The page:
Check out this Ask the Experts feature on our sister site Neuro Central, delving into the controversial recent approval of aducanumab.
Here, key thought leaders form a panel to discuss the Alzheimer’s drug that was approved for use by the US FDA in June 2021, a decision that caused much debate within the neuroscience community. To what extent has amyloid been shown to be a causative characteristic of Alzheimer’s? Does – and should – the ‘patient voice’ play a role in these kinds of approval decisions? How may this approval impact future Alzheimer’s drug approvals?
Experts for this feature include Robert Howard (University College London; UK), Mark Dallas (University of Reading; UK) and David Whitrap (Institute for Clinical and Economic Review; BS, USA). These experts provide their opinions on the questions below as we try to decipher the impacts and implications of this decision and how it was reached. Follow the links below to read the answers to each question.
- Given that Alzheimer’s is believed to exist across a continuum and isn’t a single disease, could aducanumab provide clinical benefit to individuals across that entire spectrum?
- Before this decision, the Alzheimer’s research space seemed to be moving towards tau as a more stringent predictor of Alzheimer’s disease and the next target to focus on for therapeutics – where do you stand on the tau versus amyloid debate?
- Central to the controversy regarding aducanumab is the decision to approve the drug based on its ability to reduce amyloid plaques, rather than a clear demonstration of its clinical benefit. To what extent has amyloid been shown to be a causative – rather than resultant – characteristic of Alzheimer’s?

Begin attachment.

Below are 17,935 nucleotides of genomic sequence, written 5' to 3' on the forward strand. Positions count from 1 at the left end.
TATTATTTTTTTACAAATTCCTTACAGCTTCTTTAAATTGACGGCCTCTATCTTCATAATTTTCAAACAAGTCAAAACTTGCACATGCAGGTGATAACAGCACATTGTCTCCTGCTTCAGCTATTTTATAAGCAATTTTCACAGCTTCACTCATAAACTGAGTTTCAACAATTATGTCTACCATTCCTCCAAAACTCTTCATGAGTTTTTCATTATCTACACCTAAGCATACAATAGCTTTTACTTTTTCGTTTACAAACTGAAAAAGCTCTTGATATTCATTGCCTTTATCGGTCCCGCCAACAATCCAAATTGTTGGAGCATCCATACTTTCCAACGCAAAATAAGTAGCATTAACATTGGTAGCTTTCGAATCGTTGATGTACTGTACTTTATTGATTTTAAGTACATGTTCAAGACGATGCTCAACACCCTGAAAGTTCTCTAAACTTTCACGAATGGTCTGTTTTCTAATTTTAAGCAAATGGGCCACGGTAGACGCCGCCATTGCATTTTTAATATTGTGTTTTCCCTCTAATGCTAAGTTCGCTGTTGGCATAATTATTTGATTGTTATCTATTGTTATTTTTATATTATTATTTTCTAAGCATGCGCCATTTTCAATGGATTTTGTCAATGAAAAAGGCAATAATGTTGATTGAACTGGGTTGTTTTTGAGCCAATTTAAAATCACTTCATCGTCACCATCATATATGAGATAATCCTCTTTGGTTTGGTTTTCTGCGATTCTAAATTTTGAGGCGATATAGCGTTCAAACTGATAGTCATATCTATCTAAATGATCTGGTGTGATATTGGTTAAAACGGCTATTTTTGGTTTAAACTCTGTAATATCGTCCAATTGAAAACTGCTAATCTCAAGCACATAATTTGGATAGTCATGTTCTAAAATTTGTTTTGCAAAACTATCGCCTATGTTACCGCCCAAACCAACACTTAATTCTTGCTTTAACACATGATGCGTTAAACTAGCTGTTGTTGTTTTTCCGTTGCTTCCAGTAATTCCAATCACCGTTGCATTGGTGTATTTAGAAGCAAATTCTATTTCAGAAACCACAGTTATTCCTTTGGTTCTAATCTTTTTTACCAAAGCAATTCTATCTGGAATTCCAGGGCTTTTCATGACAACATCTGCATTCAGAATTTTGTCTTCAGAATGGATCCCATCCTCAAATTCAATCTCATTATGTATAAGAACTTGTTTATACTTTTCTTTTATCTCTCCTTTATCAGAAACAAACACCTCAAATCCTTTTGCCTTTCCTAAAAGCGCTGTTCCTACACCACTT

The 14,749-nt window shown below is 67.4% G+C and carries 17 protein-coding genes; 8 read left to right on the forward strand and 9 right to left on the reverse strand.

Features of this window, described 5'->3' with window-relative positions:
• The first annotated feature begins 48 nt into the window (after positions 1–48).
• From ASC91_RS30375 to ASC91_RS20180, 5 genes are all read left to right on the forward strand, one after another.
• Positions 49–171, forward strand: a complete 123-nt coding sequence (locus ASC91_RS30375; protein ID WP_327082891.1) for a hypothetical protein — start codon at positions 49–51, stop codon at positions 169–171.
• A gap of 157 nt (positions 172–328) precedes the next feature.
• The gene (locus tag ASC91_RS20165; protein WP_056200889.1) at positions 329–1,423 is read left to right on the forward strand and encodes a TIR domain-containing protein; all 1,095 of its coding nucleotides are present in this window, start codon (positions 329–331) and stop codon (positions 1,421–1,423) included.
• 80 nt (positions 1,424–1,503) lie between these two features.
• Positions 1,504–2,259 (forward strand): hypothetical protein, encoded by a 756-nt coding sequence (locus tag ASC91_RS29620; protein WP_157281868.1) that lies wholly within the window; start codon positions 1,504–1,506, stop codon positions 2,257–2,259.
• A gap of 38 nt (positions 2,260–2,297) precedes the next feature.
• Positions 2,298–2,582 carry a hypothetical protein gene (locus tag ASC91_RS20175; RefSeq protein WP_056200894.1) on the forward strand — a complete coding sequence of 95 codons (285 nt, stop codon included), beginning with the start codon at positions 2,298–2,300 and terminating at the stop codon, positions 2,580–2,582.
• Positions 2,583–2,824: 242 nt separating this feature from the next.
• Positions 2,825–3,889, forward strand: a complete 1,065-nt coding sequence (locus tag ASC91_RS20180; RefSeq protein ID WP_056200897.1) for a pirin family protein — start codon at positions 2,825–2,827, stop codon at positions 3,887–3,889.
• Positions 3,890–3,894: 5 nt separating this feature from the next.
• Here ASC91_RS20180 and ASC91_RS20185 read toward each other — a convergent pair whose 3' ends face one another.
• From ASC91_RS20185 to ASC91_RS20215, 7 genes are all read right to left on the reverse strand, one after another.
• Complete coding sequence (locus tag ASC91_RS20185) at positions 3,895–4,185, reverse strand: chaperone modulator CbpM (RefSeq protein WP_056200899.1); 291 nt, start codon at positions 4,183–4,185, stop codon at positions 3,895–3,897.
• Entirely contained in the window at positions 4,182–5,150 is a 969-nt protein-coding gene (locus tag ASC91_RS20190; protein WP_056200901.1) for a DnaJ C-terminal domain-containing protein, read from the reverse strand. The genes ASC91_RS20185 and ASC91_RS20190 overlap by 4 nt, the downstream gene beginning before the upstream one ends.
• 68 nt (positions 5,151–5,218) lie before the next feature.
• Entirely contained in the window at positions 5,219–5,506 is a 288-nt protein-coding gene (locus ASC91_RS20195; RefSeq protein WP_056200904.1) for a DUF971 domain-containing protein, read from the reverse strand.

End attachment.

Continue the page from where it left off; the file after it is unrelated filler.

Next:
- Do you think it is possible that reducing plaques could be a purely cosmetic result; removing a produced physical characteristic of Alzheimer’s without addressing the root pathogenic mechanism of the disease?
- Some stakeholders argue that this surrogate endpoint (the reduction in amyloid plaques) is not very person-centered – what are some of the challenges and implications associated with using surrogate endpoints in clinical research and approval decisions?
- To what extent does – and should – the ‘patient voice’ play a role in these kinds of approval decisions?
- The cost of the drug is believed to be high. How do you evaluate the cost–effectiveness of a therapy for which there are uncertain and contradictory data available? Could the cost of the drug exacerbate access disparities in dementia care?
- What kinds of post-approval data collection and analyses will be needed to maintain market access of aducanumab?
- How may this approval impact future Alzheimer’s drug approvals – with all the controversy, does it set a lower standard? Could this open up a role for real-world evidence in supplementing clinical trial data?